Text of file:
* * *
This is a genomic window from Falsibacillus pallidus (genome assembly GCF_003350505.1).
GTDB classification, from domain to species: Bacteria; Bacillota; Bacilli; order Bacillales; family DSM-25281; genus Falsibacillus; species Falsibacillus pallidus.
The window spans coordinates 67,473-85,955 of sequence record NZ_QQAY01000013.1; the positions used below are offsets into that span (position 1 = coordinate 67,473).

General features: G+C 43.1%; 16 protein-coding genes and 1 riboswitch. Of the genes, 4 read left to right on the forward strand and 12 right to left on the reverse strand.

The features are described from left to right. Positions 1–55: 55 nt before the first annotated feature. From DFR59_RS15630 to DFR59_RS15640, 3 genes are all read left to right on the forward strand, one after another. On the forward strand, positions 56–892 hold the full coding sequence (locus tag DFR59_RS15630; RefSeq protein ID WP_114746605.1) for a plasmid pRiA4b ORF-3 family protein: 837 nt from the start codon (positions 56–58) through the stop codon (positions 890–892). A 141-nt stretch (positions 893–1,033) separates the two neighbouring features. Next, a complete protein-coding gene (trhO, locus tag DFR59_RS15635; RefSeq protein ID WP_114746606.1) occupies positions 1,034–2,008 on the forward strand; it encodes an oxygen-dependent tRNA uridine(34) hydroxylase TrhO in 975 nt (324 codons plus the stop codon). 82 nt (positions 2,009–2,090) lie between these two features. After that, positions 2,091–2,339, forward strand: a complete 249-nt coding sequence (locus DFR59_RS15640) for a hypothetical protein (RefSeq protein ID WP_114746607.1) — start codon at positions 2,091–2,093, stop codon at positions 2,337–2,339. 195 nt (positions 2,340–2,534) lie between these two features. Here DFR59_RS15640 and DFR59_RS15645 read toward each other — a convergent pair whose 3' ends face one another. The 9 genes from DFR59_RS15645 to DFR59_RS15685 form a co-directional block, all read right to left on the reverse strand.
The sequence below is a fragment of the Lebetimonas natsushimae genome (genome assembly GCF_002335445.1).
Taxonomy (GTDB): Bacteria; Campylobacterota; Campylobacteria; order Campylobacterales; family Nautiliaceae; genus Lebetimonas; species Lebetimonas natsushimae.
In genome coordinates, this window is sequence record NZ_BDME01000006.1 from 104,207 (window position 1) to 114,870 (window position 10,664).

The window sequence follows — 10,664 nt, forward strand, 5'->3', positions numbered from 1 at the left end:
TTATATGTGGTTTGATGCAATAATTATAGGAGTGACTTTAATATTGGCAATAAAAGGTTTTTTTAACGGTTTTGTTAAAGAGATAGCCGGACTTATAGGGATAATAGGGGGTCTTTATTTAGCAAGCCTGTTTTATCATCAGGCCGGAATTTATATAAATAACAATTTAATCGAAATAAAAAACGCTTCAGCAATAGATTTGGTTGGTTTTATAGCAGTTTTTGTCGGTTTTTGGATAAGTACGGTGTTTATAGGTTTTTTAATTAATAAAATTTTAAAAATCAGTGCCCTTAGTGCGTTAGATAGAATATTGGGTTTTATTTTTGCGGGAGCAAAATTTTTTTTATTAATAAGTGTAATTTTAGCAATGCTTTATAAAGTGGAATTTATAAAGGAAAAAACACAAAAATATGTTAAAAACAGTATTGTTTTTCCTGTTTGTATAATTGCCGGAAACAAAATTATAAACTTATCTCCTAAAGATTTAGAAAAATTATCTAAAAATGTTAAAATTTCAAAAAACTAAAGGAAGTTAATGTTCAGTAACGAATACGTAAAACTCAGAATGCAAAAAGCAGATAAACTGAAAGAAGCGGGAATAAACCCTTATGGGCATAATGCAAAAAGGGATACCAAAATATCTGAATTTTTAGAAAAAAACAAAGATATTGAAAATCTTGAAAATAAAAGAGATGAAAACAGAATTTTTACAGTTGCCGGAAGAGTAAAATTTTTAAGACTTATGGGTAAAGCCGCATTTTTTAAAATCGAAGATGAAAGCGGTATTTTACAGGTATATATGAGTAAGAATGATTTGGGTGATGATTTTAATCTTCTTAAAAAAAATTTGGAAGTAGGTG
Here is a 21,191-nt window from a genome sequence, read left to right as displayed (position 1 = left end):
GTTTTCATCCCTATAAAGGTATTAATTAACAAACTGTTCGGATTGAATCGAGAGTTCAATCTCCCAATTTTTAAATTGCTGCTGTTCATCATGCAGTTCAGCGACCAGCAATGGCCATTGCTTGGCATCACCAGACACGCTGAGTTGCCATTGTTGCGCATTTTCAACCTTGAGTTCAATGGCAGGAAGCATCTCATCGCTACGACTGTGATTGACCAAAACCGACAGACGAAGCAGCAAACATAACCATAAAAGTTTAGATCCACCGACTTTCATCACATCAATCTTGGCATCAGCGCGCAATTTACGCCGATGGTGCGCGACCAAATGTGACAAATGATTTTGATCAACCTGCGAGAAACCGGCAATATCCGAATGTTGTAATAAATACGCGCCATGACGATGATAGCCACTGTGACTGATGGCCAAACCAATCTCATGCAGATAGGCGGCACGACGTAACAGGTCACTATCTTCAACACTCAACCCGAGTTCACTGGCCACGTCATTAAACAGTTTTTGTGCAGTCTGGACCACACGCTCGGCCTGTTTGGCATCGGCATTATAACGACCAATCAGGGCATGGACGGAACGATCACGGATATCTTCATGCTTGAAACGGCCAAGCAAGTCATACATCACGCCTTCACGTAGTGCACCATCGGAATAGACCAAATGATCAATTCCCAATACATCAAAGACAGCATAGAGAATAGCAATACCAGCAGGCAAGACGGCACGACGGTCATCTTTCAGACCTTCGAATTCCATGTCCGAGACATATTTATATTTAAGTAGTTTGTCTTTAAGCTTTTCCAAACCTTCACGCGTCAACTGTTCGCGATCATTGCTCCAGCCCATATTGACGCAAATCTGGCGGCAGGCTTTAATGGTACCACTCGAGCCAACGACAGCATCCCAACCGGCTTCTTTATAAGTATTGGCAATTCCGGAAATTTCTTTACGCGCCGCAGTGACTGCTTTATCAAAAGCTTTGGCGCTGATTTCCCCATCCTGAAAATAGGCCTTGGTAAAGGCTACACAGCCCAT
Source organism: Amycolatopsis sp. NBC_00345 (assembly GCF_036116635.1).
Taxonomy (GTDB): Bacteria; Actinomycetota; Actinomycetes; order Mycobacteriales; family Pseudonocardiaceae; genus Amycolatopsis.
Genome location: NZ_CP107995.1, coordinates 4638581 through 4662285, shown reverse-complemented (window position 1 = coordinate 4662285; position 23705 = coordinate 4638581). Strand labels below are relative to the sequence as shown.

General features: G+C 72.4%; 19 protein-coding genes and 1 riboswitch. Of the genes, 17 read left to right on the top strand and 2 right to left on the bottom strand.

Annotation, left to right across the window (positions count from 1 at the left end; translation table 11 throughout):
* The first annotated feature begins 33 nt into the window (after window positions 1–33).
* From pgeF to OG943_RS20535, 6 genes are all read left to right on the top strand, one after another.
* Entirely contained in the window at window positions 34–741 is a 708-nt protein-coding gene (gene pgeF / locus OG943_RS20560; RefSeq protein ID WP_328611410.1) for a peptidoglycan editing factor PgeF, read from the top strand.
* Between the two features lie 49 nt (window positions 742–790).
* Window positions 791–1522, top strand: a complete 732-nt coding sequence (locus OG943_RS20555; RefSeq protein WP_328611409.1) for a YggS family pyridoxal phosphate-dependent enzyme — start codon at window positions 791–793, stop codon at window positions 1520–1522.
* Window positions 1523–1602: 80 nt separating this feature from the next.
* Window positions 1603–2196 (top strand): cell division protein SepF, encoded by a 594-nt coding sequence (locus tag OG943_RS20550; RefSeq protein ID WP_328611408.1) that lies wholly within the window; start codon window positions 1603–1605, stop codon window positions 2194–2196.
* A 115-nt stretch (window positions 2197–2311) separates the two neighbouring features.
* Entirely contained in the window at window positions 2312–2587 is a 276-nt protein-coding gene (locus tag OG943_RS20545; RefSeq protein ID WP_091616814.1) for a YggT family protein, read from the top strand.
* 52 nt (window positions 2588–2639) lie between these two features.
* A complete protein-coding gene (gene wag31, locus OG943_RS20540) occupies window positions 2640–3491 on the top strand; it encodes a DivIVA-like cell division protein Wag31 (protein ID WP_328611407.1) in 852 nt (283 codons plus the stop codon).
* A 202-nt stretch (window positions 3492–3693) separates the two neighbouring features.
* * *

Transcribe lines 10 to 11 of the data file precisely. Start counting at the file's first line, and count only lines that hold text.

TTATATGTGGTTTGATGCAATAATTATAGGAGTGACTTTAATATTGGCAATAAAAGGTTTTTTTAACGGTTTTGTTAAAGAGATAGCCGGACTTATAGGGATAATAGGGGGTCTTTATTTAGCAAGCCTGTTTTATCATCAGGCCGGAATTTATATAAATAACAATTTAATCGAAATAAAAAACGCTTCAGCAATAGATTTGGTTGGTTTTATAGCAGTTTTTGTCGGTTTTTGGATAAGTACGGTGTTTATAGGTTTTTTAATTAATAAAATTTTAAAAATCAGTGCCCTTAGTGCGTTAGATAGAATATTGGGTTTTATTTTTGCGGGAGCAAAATTTTTTTTATTAATAAGTGTAATTTTAGCAATGCTTTATAAAGTGGAATTTATAAAGGAAAAAACACAAAAATATGTTAAAAACAGTATTGTTTTTCCTGTTTGTATAATTGCCGGAAACAAAATTATAAACTTATCTCCTAAAGATTTAGAAAAATTATCTAAAAATGTTAAAATTTCAAAAAACTAAAGGAAGTTAATGTTCAGTAACGAATACGTAAAACTCAGAATGCAAAAAGCAGATAAACTGAAAGAAGCGGGAATAAACCCTTATGGGCATAATGCAAAAAGGGATACCAAAATATCTGAATTTTTAGAAAAAAACAAAGATATTGAAAATCTTGAAAATAAAAGAGATGAAAACAGAATTTTTACAGTTGCCGGAAGAGTAAAATTTTTAAGACTTATGGGTAAAGCCGCATTTTTTAAAATCGAAGATGAAAGCGGTATTTTACAGGTATATATGAGTAAGAATGATTTGGGTGATGATTTTAATCTTCTTAAAAAAAATTTGGAAGTAGGTG
Here is a 21,191-nt window from a genome sequence, read left to right as displayed (position 1 = left end):